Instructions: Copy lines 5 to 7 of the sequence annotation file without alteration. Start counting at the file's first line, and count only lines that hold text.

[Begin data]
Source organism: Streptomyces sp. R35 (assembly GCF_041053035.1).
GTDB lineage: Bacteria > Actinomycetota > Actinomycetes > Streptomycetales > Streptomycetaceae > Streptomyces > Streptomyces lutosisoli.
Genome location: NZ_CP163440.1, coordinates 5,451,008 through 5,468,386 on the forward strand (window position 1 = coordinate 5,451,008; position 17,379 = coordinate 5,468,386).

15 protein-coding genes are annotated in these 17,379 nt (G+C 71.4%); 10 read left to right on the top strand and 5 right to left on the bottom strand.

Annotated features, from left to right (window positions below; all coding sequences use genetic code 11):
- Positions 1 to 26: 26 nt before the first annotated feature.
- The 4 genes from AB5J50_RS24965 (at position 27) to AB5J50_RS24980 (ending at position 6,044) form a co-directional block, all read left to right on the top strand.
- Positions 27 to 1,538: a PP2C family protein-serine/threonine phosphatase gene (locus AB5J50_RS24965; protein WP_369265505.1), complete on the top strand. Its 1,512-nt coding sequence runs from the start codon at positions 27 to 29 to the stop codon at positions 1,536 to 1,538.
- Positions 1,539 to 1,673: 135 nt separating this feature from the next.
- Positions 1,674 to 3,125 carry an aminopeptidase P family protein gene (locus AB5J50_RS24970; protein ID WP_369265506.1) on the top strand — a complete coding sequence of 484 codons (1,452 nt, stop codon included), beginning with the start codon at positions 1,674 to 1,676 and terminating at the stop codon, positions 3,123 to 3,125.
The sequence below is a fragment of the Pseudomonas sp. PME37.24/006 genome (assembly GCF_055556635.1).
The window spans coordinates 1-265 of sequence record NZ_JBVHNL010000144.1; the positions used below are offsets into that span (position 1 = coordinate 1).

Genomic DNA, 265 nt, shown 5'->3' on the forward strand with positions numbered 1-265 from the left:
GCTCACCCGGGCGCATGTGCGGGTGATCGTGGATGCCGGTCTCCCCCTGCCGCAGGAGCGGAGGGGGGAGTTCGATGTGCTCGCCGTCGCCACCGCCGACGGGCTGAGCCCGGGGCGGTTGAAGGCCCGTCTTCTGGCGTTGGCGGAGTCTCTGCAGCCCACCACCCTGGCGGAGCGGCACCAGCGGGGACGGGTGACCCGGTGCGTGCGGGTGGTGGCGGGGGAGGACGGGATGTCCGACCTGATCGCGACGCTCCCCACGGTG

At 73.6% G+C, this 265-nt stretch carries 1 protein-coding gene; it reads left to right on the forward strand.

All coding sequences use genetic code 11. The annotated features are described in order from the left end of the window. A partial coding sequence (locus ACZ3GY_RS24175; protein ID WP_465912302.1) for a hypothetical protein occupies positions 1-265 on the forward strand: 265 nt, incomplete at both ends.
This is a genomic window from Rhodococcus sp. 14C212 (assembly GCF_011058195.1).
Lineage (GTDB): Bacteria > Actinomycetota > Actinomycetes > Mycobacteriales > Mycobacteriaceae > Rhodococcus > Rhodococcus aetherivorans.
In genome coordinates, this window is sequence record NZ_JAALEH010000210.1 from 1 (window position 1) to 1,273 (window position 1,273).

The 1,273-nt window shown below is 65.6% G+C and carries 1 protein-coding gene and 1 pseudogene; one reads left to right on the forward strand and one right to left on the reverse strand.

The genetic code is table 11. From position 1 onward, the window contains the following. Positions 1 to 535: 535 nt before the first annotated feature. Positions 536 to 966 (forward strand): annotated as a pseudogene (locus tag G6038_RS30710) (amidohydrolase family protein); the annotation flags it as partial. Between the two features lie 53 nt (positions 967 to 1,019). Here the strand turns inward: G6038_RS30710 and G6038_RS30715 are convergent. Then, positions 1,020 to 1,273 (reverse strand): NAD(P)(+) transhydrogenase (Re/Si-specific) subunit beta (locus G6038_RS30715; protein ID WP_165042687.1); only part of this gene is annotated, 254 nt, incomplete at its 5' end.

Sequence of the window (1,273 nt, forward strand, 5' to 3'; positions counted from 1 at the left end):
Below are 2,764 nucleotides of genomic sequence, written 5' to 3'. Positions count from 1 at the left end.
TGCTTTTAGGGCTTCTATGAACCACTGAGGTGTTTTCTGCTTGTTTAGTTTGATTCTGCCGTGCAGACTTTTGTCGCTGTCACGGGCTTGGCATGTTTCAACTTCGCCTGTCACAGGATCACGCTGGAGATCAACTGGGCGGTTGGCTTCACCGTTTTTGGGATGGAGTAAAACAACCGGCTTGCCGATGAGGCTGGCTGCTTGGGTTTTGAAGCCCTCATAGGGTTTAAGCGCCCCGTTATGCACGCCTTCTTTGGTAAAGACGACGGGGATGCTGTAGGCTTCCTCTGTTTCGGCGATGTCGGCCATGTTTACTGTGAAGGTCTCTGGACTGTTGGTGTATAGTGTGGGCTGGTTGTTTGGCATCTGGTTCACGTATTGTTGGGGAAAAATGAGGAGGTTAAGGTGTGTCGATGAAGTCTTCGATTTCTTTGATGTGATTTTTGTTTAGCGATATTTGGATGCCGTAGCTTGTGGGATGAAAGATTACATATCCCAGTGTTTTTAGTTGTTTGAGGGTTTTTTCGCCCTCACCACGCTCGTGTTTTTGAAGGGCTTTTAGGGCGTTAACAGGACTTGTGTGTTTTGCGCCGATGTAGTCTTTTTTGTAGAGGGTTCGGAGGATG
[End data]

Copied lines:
Annotated features, from left to right (window positions below; all coding sequences use genetic code 11):
- Positions 1 to 26: 26 nt before the first annotated feature.
- The 4 genes from AB5J50_RS24965 (at position 27) to AB5J50_RS24980 (ending at position 6,044) form a co-directional block, all read left to right on the top strand.